If a single drive or mirrored then normally the bottleneck is the HDDs. Burst speeds of these can be reasonably high but sustained reads and writes tend to be much lower. RAID without any parity, fault tolerance, or redundancy are not safe options unless you are backing up the data very regularly.

RAID 0 is performance based with the data striped over at least 2 disks but has none of the parity, redundancy or fault tolerance. Striped means the data is written over how ever many disks are in the RAID array eg 2 so that the data is shared between them speeding up writes and reads and increases the capacity by at least doubling the disk space (double if 2, triple if 3, and so on). RAID 0 uses two controllers in a 2 disk system so instead of writing to a single disk, 2 writes are made in the same time and similar for reads…3 disks 3 controllers so 3 reads and writes in the same time as a single read or write in a single disk. There is a little time lost because the controller has to share the data between the disks but it is only a little overhead.

RAID 1 is mirroring and doesn’t tend to have much speed improvement if any as it is writing the same data to the disks in the RAID array, but it is fault tolerant (has redundancy) if one disk fails the other/s continue to function until they fail. Replacing a faulty disk means you do have to re mirror the data but it is much more secure than having no parity, fault tolerance or redundancy. In reality not better than a single disk for speed. Purely mirrored drives only give you the same capacity as a single drive.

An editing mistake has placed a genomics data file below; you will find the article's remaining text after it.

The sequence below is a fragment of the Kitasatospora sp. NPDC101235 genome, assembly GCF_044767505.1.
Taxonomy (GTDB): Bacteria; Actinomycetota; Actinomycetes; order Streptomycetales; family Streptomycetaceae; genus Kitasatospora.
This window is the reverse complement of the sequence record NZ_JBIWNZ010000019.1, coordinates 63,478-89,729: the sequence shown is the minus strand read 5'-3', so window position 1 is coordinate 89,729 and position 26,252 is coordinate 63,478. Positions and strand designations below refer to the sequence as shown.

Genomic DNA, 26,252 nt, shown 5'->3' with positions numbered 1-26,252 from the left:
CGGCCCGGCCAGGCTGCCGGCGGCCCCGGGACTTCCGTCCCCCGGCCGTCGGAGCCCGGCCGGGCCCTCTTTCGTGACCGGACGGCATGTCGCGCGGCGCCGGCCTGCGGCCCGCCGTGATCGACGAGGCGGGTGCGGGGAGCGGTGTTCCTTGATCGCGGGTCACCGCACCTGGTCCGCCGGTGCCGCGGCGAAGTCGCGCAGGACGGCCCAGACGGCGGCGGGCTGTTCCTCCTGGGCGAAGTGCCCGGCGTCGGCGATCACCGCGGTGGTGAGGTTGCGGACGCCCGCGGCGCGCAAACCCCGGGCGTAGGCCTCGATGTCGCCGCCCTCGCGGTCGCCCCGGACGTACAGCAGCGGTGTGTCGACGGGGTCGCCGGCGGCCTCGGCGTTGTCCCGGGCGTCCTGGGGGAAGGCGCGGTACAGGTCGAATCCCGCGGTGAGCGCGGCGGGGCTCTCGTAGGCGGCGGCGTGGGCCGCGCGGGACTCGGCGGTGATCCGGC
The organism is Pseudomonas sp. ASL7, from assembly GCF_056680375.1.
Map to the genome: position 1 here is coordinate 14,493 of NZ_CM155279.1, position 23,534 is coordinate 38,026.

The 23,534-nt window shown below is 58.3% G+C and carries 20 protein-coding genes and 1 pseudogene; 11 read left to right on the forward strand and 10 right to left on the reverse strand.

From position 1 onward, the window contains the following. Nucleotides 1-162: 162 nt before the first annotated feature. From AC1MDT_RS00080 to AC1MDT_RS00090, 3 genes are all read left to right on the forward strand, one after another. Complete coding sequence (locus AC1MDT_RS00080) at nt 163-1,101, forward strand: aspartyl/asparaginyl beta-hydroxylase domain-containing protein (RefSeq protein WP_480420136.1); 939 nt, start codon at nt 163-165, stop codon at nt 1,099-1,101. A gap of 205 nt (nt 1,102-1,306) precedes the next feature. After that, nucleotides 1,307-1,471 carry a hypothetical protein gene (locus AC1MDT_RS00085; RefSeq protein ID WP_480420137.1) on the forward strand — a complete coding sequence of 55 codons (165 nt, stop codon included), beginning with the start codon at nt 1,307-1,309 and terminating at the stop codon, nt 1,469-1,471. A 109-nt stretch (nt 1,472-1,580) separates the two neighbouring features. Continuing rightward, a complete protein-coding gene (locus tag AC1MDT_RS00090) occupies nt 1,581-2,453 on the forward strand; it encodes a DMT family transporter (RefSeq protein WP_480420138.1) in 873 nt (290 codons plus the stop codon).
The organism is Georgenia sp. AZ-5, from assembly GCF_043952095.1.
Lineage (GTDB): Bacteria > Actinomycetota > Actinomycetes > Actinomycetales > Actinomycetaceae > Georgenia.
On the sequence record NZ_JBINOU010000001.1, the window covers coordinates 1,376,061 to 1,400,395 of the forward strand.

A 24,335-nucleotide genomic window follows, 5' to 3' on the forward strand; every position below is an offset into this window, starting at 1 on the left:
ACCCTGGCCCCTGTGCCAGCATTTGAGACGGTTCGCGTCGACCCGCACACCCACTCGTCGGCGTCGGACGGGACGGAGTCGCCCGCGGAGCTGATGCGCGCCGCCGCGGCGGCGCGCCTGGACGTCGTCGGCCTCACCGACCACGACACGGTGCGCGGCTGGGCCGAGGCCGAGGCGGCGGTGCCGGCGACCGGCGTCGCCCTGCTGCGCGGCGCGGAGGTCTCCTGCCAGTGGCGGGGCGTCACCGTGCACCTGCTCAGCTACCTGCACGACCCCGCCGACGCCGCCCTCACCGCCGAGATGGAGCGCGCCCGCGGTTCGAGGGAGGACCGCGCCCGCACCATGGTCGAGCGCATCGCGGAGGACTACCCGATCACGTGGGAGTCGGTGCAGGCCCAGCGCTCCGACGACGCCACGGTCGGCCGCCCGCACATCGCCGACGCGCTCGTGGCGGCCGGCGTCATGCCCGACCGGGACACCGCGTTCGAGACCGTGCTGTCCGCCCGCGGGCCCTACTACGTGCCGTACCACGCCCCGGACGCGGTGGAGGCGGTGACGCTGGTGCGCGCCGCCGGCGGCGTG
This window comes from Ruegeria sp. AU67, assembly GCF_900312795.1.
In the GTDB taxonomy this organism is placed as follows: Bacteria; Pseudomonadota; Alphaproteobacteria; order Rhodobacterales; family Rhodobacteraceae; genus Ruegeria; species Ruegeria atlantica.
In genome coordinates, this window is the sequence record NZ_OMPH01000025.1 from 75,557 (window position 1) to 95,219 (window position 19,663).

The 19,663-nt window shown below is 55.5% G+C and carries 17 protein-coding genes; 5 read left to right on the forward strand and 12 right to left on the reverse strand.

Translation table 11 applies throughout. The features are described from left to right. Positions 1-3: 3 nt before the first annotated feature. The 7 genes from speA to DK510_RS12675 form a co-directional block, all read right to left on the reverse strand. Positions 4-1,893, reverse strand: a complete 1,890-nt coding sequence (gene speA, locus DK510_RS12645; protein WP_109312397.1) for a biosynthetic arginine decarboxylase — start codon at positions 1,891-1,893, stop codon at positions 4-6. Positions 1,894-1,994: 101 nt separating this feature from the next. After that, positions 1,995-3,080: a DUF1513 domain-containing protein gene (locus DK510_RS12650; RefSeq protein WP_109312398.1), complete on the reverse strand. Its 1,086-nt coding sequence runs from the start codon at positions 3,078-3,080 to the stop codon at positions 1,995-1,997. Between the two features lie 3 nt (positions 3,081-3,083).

There are several RAIDs beyond those 2 with perhaps RAID 5 being the best choice for both speed and parity if not using Nested RAIDs. It does require at least 3 disks and one can fail and you will still not lose any data when it is replaced. With RAID 5 the parity data is shared among all the drives so there is no dedicated parity drive. In this RAID array the data is striped across all 3 or more drives so the capacity is much larger than a single drive but because of the parity data not as much as if purely striped. .

Nested RADs come in a variety of choices but mostly seen are RAID 01 (0+1 or mirrors of stripes) (both mirroring and stripes) with 3 disks needed but generally 4 at least actual (2 mirrors and 2 stripes) or RAID 10 (1+0 or stripes of mirrors) with at least 4 drives required. In my opinion RAID 10 is the better choice.

For a more detailed read of RAID 01 & 10 see

For networks at least a network controller of 1 Gbps is needed to ensure good data flow. You can buy NAS boxes with 2 X Gbe ports or better such as 10 Gbe ports but these also require similar support on your router or server. But 1 Gbe should more than adequately serve a normal household and is not normally a bottleneck.

NAS drives are specially made to support the continuous 24/7 power on. Many have vibration control and other modifications that suit NAS usage that standard household drives are not designed for. So if using a NAS with rotational drives choose NAS drives. SSD memory cells have a limited amount of writes they can do before they will fail, so while faster read and write access is part of the allure be aware that the NAS box hardware and software should support the use of SSDs particularly the TRIM command. Most modern NAS boxes do support SSDs but be sure to check.


Thanks for the rundown on backup and storage generally. On this there seems to be good consensus. However on the slowest component in the chain there is not. You said:

While others have said the slowest link in the chain is the network. I am not trying to provoke a blue here but to collect evidence. So people what is your evidence for your position? Do you have numbers? How representative and reliable are they?